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Five Problems with Flexible Working; Here’s Why an Office Space Makes a World of Difference

Flexible Working vs Office Space

Today, with information at our fingertips, we find ourselves multitasking on a daily basis. In many industries this hyper-connectivity has redefined the work culture for professionals. Inevitably a new range of Flexible Working Arrangements (FWAs) have emerged with the hope of attracting and retaining talent. Some of the more popular concepts are job sharing or part-time work, flexitime, compressed workweeks, telecommuting and “results only” workplaces.

As appealing as it may sound, flexible work comes with its share of pros and cons. Consequently, an increasing number of companies, like Google, are providing a range of extra facilities to employees. Their goal is to encourage employees to work from their offices at regular hours, and, thereby, foster collaboration and innovation within the company.

Let’s take a look at some of the major challenges with flexible working:

1. Decrease in communication

Flexible working limits collaboration, which then results in the work-flow, productivity and quality of work being compromised. Otherwise simple tasks, like scheduling internal or external client meetings become tedious. Managers struggle with reduced visibility across the company. Furthermore, employees are deprived of impromptu brainstorming sessions which sometimes lead to the best breakthroughs for business development.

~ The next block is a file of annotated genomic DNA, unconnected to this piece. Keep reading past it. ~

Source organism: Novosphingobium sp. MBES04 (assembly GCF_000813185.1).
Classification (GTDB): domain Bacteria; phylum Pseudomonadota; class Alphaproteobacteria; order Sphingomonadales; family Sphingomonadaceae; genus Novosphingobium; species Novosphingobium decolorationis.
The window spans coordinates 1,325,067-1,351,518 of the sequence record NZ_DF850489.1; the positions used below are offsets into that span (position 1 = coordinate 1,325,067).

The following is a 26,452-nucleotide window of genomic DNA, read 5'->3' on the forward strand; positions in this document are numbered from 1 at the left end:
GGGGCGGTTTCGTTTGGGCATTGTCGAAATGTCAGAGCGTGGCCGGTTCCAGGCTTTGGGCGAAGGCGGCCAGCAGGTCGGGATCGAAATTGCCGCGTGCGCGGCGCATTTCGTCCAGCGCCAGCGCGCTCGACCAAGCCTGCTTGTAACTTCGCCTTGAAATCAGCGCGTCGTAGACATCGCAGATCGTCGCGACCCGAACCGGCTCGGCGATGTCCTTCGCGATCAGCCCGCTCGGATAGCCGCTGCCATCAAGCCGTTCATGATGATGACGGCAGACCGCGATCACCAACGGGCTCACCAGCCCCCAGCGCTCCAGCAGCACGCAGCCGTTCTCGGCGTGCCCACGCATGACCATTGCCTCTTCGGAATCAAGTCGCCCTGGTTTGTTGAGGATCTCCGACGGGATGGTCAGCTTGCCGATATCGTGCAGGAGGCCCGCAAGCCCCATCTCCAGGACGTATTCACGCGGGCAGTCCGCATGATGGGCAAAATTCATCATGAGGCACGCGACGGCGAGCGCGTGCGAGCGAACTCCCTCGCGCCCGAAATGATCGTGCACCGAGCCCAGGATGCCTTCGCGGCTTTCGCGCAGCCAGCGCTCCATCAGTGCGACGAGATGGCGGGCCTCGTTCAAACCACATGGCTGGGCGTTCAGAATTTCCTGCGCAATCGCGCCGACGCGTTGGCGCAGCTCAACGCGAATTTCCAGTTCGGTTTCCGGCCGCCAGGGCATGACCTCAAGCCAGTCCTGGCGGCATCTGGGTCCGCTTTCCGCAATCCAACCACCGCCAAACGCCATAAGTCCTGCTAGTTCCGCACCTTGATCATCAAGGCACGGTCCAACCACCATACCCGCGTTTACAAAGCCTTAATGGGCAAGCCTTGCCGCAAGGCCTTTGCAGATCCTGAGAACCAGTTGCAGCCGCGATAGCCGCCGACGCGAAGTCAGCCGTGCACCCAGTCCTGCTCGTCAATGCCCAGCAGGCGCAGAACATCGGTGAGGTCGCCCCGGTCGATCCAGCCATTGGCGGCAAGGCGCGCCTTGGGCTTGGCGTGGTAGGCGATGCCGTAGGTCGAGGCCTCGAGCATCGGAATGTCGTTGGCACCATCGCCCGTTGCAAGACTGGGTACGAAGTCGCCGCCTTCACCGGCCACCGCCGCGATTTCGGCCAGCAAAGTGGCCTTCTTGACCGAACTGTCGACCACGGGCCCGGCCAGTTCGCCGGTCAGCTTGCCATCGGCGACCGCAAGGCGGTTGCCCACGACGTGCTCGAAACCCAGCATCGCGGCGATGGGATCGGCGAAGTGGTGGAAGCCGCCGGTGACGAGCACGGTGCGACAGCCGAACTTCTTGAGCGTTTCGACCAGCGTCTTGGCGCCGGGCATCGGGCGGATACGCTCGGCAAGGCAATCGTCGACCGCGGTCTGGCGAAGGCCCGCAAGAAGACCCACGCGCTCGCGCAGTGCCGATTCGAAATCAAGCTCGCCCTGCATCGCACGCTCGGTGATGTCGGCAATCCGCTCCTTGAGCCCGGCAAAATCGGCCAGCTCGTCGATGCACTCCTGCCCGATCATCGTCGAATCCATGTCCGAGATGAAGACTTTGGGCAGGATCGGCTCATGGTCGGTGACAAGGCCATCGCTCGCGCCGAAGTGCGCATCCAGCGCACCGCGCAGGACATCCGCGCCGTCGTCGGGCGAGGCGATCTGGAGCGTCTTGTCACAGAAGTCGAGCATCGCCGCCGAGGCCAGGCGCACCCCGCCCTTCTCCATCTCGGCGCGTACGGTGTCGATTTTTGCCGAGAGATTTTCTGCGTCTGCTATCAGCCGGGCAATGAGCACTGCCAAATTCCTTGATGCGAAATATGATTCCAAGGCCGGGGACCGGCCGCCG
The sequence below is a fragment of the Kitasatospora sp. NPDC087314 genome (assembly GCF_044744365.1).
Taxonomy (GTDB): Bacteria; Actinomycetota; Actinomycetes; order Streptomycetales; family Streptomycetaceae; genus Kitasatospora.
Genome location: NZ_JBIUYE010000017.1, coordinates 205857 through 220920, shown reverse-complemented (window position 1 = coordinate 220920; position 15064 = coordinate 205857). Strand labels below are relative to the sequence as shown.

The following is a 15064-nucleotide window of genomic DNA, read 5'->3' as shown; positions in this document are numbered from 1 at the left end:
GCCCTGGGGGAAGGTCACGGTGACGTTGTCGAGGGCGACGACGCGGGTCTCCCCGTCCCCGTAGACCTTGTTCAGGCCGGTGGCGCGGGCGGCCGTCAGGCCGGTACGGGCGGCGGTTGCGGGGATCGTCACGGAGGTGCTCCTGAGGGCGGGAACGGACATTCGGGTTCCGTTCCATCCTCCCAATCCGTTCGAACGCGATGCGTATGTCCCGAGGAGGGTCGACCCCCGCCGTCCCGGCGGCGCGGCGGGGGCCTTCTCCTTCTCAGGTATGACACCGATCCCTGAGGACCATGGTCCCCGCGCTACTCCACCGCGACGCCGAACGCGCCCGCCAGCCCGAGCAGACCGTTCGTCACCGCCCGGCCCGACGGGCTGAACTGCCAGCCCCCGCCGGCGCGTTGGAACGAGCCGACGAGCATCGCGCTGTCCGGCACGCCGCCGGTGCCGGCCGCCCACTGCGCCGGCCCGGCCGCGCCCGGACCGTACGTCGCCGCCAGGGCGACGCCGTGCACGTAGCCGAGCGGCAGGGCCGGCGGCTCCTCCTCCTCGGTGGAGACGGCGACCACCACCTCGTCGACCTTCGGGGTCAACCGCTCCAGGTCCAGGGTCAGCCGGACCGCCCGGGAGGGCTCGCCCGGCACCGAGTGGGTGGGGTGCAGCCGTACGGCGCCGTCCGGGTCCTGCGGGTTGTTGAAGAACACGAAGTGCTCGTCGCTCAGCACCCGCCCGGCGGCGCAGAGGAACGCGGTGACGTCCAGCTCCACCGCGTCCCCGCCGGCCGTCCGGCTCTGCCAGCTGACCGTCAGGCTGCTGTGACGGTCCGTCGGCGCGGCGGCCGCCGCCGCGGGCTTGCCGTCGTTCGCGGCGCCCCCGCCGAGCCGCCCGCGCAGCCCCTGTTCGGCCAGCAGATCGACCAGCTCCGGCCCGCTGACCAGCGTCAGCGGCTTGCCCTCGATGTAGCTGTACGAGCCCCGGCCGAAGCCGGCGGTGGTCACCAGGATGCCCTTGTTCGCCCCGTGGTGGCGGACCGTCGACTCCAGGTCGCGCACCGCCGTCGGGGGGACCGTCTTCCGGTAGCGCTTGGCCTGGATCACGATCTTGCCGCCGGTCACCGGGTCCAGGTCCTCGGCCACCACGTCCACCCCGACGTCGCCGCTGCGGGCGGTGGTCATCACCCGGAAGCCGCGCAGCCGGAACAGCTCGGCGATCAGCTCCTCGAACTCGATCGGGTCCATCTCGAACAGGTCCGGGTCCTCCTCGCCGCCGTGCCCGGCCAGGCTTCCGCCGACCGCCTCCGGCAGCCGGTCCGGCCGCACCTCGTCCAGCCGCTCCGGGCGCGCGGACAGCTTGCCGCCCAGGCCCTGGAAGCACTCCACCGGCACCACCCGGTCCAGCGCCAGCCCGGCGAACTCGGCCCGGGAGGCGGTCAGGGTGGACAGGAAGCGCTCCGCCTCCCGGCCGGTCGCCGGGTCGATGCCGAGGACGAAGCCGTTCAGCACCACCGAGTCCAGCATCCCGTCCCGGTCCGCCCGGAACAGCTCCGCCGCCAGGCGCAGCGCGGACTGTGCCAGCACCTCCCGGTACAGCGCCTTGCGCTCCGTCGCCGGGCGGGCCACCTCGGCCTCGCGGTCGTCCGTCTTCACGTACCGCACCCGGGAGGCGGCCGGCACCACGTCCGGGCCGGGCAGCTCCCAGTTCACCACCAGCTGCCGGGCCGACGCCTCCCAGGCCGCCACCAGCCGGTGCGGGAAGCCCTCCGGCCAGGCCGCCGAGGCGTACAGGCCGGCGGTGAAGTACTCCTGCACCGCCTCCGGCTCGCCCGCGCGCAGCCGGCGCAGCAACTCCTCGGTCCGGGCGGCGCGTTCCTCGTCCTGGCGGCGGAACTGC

2. Managing work and incentives fairly

A big concern with FWAs is the fair distribution of work amongst full-time and flex-time employees. One person’s right to flexible working could become another’s burden. Discerning between competing requests for flexible hours could lead to complicated employee relations. On the other hand, providing growth and promotion opportunities for the non-full-time workers can be just as tricky.

3. Chance of burnout

When work can go wherever you go, you could be expected to deliver from wherever you are. Ambitious, but unplanned, working increases stress levels and takes a toll on personal health. People who aim to accomplish multiple tasks through flexitime, run the risk of breaching health and safety regulations if they attempt to trade-off their breaks or downtime.

4. Data security

Employers risk exposing confidential documents when they allow telecommuting or the use of personal devices. Environments, in which sensitive data is being worked on, cannot be controlled. Further investment in the software required to secure these systems is essential and very often an expensive affair for the company.

5. Building the company’s culture

Companies find it difficult to cultivate brand loyalty from within, if their employees don’t have the chance to build a rapport with them or each other. Flexible working reduces the opportunities to achieve this.

Even when FWAs may prove to be beneficial, their adoption calls for extensive planning. Often they are promoted for ‘family-friendly’ aspects, without a sufficiently resourced management to support them. Flexible working is not conducive to all individuals and industries. If applied carelessly, these methods are more detrimental to a business than useful. As the traditional work place evolves, it will continue to retain its core values of collaboration, innovation, dialogue and camaraderie, making it truly irreplaceable over time.


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